Booster, for his part, felt that Superman was self-righteous and he also did not like how much more popular Superman was than him. They eventually patched things up (especially when a duplicate of Booster almost killed Superman -- the panel above is actually the duplicate. John Byrne's art is too good not to use!) and were even Justice League teammates for a time.


In John Byrne's final arc before he left the Superman titles, he introduced a pocket dimension where the Lex Luthor of that world was the only thing standing in the way of three evil Kryptonians. Luthor invented an artificial being known as Matrix who could shape shift. He sent her to Superman's dimension to get help. She shape-shifted into a female version of Superman, appearing as "Supergirl." She brought Superman to the pocket dimension, but it was too late, everyone was already dead. After executing the villains, Superman brought Matrix to his dimension and left her in Smallville, where Ma and Pa Kent took care of her.

However, Matrix's telepathic powers caused it to merge its thoughts with Superman to the point where it believed that it was Superman and that the real Superman was an impostor who had to be destroyed to protect Ma and Pa Kent!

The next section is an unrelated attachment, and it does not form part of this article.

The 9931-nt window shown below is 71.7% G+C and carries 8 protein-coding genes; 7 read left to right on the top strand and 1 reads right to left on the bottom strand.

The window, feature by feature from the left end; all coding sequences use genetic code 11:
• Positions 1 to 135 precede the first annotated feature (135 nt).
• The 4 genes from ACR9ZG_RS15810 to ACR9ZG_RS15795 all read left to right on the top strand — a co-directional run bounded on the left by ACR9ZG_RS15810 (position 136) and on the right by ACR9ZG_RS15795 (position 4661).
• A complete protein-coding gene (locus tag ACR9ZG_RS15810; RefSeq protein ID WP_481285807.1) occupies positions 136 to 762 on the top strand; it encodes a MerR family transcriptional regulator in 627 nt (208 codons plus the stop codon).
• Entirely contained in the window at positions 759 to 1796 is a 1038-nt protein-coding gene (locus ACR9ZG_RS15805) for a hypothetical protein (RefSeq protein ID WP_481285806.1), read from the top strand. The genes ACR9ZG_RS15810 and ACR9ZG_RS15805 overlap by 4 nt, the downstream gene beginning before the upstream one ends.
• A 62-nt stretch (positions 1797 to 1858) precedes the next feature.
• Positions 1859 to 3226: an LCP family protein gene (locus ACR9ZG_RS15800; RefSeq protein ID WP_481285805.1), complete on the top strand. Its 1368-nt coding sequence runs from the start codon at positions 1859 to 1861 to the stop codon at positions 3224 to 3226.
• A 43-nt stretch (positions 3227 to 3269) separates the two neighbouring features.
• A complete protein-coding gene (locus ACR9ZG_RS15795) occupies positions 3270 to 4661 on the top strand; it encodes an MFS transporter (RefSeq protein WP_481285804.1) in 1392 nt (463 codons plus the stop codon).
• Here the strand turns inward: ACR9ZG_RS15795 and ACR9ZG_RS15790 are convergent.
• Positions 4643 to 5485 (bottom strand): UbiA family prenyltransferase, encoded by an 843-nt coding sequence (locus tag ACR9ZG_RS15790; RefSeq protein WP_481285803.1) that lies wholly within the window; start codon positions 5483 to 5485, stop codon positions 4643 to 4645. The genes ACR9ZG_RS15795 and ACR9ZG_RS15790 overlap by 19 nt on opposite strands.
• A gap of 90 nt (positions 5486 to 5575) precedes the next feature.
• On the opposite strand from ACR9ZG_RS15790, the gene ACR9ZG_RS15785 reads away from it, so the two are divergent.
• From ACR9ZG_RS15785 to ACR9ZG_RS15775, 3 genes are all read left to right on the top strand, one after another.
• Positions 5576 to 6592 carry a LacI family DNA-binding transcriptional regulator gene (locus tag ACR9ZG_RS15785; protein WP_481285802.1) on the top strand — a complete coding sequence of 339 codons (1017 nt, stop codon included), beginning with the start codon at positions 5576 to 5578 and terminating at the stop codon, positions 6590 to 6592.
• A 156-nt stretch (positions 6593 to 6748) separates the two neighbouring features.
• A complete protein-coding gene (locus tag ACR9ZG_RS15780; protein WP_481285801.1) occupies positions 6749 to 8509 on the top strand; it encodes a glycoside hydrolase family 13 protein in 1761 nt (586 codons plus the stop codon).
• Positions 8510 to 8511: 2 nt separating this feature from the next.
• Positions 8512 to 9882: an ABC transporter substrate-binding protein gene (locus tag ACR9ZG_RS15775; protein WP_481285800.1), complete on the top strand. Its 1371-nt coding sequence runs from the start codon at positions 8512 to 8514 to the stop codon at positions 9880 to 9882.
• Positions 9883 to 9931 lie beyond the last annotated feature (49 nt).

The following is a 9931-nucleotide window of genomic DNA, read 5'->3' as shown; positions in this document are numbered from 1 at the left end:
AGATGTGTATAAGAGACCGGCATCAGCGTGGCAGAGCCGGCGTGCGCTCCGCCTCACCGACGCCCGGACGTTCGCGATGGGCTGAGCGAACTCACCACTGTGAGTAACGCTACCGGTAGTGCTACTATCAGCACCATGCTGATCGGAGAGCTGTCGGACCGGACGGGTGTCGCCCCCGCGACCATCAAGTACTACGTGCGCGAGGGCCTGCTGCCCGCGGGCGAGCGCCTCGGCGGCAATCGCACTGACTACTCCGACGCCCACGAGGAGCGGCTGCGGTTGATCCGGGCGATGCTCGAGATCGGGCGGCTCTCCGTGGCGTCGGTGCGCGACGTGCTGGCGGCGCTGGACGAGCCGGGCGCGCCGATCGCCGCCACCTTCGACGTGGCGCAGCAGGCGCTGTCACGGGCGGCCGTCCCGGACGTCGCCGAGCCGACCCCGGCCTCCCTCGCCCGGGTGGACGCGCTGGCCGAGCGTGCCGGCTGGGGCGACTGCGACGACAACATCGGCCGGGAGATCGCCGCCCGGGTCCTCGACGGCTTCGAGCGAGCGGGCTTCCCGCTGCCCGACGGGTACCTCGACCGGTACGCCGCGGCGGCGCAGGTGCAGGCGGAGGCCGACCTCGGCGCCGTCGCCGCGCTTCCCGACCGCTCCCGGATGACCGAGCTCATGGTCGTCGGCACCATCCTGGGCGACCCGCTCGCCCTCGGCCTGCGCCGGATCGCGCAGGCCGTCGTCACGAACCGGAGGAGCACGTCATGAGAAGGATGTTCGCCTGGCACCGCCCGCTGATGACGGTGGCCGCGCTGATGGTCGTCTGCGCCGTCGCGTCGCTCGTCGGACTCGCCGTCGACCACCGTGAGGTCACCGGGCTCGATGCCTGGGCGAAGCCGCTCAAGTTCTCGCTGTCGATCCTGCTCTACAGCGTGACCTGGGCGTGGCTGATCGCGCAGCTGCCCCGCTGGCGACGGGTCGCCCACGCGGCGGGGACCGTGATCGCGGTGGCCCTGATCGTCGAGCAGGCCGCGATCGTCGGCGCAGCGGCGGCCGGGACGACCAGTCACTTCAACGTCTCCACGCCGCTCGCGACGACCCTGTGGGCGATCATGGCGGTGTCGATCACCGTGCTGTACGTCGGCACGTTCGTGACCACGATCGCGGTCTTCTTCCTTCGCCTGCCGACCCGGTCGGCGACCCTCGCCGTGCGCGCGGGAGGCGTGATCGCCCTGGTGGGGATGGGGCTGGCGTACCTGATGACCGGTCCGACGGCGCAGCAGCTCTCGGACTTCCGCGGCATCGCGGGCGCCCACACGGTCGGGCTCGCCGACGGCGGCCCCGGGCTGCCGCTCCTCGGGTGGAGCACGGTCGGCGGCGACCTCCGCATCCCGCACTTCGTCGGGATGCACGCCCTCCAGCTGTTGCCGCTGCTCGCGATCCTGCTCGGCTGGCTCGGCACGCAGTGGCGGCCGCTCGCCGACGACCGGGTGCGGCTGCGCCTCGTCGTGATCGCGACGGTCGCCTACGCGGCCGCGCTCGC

An early arc in John Byrne's run in Action Comics saw Superman, sick of terrorist attacks directed by the Middle Eastern country known as Qurac (sort of a mix between Iran and Iraq), actually invade the country and destroy most of their weapons. This, naturally enough, caused many Qurac citizens to fear the Man of Steel.

A few years later, Davood Nassur, who fled Qurac with his family, gained superpowers. Superman tried to reason with the young man, but he still remembered what Superman had done to Qurac, so he turned on Superman (his telekinetic powers did well against Superman). Eventually, the two became uneasy allies, as Davood was powered by a special belt that Lex Luthor had made to become even stronger and he took on the rather-embarrassing-in-retrospect-but-good-intentioned-at-the-time superhero name of Sinbad.


It is a stretch to call Lobo a "superhero," but he is currently a member of Batman's Justice League of America, and when he first faced off against Superman, he was working with the heroic group L.E.G.I.O.N. (albeit against his will), so he is probably close enough to being a superhero that we can count him on this list.

Lobo first clashed with the Man of Steel for the simplest of reasons -- he was drinking at a bar and someone told him that Superman was tougher than him. Lobo couldn't abide by that (a goody two shoes like Superman tougher than the Main Man?!), so he traveled to Earth to show Superman who's boss (along with the two aliens who told him that Superman was tougher so that they could provoke Lobo into fighting Superman so that they could record and sell copies of the fight around the universe).